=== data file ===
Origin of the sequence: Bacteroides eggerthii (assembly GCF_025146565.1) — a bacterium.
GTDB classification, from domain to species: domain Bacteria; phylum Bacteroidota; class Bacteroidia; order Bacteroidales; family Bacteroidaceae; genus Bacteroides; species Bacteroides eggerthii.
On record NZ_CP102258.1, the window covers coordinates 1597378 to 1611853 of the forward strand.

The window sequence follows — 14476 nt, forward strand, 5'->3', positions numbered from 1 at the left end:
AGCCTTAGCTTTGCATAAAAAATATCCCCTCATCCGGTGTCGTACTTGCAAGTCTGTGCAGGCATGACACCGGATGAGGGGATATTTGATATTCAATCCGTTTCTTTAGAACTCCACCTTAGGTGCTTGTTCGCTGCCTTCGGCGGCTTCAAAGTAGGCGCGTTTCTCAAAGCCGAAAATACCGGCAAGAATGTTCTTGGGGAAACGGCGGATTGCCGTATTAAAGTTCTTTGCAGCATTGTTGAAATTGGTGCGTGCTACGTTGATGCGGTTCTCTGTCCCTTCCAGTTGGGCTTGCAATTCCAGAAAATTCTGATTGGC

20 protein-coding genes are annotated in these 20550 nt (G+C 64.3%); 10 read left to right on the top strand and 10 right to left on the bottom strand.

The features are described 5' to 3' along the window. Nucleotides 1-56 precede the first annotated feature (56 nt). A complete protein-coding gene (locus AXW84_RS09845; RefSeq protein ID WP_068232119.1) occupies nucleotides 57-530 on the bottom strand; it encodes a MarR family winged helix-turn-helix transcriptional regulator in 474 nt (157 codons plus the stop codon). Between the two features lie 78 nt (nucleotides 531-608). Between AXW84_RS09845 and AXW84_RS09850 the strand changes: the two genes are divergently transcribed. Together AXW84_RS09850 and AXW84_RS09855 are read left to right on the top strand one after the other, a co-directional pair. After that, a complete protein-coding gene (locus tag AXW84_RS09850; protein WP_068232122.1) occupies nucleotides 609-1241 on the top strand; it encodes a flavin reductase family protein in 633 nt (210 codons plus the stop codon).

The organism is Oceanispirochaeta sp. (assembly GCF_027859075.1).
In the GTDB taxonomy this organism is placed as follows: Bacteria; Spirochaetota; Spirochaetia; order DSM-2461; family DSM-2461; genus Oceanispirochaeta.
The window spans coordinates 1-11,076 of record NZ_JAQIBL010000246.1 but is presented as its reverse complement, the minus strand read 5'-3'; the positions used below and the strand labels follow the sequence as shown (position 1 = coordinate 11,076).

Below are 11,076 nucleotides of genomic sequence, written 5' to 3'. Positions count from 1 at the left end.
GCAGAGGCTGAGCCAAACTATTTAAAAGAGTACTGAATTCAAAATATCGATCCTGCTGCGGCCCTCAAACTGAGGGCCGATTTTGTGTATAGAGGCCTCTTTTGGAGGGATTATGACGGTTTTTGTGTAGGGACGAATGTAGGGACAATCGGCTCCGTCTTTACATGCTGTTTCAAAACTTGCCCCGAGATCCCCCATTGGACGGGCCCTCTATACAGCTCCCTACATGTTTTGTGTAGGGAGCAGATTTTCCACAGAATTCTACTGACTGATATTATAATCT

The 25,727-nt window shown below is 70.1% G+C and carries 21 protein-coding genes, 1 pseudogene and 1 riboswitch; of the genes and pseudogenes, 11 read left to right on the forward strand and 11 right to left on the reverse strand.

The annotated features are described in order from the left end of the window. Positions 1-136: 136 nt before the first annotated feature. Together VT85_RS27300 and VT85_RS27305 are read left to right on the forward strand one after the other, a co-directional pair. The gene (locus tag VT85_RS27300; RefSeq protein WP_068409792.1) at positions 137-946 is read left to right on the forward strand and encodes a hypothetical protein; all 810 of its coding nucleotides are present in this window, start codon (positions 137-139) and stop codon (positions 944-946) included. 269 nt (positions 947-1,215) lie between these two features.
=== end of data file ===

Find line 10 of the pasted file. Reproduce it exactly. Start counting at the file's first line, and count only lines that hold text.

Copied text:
The window spans coordinates 1-11,076 of record NZ_JAQIBL010000246.1 but is presented as its reverse complement, the minus strand read 5'-3'; the positions used below and the strand labels follow the sequence as shown (position 1 = coordinate 11,076).